Even when the housing industry is not in crisis, the search for easy-to-build, low-cost houses has fascinated architects and inventors alike. Since the rise of mass production, great minds such as Marcel Breuer and Thomas Edison have grappled with new materials and technologies. Now a comprehensive history of factory-produced architecture is captured in the exhibition "Home Delivery: Fabricating the Modern Dwelling," on view through Oct. 20 at The Museum of Modern Art in New York.

The exhibition is impressive for its breadth of content, which includes both a traditional gallery show and five full-scale installations on an empty lot west of the museum, in the tradition of the demonstration house that Breuer built in the MoMA garden in 1949. The exhibition is also impressive for the speed with which it was assembled. After all, chief curator Barry Bergdoll only started on the job in January of 2007. Bergdoll, a distinguished historian, worked with curatorial assistant Peter Christensen to tap MoMA's considerable collection of models and drawings, while pulling other resources from around the globe.

The result is a fascinating timeline of architectural thought and innovation. Starting in the early 19th century with prepackaged cottages for British colonists, the exhibition covers a broad spectrum of experiments in residential design, many of which resulted in commercial failure. Highlights include the awesome pencil drawings of German-Jewish architect Konrad Wachsmann?who refined his ideas for a system of panelized construction as an émigré in the 1940s, while staying as a house guest of Walter Gropius?and the highly articulated models showing Wes Jones' fascination with shipping containers as a basis for human abodes. Visitors will no doubt gain new respect for the genius of Jean Prouvé, whose design for the steel-framed Tropical House displays a sophisticated grasp of constructability, materials, and function, all while presaging modern concerns with energy consumption. In addition, projected videos and wall-mounted monitors display an entertaining assortment of material, including a newsreel on Quonset huts, a tour of Buckminster Fuller's Wichita House, and construction of Moshe Safdie's Habitat '67.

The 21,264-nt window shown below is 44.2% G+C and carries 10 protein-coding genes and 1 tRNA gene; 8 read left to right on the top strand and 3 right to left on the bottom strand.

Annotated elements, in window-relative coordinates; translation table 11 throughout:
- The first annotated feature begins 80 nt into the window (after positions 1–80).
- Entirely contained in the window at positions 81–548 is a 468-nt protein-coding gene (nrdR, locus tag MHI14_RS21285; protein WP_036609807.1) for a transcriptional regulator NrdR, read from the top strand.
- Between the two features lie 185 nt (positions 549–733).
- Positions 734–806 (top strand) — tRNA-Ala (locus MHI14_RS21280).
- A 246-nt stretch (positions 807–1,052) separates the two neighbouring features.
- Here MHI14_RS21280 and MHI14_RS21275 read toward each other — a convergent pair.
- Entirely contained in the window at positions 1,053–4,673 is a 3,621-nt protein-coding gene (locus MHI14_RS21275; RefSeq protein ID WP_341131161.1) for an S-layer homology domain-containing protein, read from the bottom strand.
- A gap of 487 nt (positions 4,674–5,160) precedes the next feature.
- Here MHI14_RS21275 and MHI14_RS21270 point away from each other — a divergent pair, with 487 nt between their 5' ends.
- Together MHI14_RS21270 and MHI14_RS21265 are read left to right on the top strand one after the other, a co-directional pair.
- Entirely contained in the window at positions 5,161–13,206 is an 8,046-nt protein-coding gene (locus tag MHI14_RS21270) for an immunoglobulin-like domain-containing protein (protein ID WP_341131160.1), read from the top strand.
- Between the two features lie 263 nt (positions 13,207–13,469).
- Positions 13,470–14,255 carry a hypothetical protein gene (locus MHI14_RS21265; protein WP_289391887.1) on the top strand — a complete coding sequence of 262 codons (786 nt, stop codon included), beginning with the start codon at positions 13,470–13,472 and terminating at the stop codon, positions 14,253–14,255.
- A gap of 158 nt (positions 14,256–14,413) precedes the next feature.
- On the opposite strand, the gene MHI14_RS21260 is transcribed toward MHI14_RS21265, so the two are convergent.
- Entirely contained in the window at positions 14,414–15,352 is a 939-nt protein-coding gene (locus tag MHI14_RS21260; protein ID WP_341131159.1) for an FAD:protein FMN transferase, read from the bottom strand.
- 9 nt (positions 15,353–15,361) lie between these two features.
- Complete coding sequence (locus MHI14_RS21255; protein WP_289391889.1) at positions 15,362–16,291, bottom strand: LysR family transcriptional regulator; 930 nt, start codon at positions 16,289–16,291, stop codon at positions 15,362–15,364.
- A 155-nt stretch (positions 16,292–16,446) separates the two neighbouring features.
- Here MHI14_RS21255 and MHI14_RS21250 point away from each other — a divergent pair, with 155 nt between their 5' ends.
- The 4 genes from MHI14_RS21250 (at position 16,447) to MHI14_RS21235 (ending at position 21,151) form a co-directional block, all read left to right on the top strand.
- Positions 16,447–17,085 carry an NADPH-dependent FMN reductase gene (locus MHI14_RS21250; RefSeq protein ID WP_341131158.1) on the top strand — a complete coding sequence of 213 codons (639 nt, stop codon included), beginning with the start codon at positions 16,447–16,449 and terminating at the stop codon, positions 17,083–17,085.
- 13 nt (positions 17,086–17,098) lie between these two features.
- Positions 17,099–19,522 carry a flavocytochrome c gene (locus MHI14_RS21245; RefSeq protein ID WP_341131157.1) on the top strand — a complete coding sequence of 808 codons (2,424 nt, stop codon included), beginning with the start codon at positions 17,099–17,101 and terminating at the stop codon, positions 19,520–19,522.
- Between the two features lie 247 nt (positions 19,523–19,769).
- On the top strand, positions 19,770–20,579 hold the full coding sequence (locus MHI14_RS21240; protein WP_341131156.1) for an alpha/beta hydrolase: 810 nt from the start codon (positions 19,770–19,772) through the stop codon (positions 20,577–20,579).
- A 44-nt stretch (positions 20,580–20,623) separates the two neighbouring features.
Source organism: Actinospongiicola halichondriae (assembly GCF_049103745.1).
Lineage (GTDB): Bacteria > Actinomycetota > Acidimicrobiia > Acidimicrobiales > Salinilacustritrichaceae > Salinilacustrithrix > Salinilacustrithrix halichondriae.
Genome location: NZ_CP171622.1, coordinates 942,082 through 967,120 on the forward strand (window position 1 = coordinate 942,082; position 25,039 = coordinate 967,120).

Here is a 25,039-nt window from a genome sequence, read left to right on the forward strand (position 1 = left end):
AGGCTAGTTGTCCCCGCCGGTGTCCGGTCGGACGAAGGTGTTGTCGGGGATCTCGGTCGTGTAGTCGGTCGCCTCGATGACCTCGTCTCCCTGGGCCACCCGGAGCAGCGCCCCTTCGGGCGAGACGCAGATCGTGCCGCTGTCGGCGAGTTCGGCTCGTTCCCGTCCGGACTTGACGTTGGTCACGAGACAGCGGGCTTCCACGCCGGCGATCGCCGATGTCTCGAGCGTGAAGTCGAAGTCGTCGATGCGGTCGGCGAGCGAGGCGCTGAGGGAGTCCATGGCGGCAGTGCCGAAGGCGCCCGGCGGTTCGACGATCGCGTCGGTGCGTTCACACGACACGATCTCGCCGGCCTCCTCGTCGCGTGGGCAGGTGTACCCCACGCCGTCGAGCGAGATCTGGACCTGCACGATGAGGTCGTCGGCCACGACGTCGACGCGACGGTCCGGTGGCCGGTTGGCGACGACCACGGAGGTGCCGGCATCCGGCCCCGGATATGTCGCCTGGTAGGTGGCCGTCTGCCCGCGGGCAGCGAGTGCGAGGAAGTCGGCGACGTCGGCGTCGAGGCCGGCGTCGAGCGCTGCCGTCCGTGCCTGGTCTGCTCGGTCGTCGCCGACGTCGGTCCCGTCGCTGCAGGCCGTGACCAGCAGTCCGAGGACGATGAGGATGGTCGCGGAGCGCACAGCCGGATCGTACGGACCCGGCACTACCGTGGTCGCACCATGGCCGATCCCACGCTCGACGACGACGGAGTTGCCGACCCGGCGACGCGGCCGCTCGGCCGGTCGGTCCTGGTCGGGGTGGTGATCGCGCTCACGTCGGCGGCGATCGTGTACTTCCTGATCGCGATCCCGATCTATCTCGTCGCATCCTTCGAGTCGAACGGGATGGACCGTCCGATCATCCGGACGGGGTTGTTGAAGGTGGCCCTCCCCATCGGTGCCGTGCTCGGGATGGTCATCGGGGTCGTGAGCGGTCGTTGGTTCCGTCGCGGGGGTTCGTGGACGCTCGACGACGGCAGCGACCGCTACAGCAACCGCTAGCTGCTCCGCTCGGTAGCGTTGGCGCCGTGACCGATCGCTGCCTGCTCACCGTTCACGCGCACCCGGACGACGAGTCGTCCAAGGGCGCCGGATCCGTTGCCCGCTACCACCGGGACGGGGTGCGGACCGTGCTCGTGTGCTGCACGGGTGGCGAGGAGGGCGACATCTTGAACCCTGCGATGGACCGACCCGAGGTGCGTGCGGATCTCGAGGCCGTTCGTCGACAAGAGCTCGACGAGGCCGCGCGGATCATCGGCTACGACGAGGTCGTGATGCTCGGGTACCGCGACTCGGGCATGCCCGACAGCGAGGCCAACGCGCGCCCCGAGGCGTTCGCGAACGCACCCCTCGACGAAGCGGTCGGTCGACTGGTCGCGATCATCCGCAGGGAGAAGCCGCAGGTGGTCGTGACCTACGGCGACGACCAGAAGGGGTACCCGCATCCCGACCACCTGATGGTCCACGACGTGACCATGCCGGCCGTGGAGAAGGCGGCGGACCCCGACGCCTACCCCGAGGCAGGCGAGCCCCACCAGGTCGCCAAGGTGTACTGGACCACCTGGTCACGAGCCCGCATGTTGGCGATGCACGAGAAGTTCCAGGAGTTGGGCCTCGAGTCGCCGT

Yet somehow, placed as they are beside such a wealth of historical material, buildings of the recent past get short shrift in the gallery show. Granted, the wall text acknowledges important advances in computer-aided design and digital fabrication techniques, but the emphasis seems to be heavy on research rather than built results in the marketplace. That's not to detract from the exhibition's small-scale material installations or the full-scale houses erected outside the museum. But anyone who comes to "Home Delivery" with an appetite for contemporary examples of prefab houses—rather than prefabrication's promise for the future—will likely leave still hungry.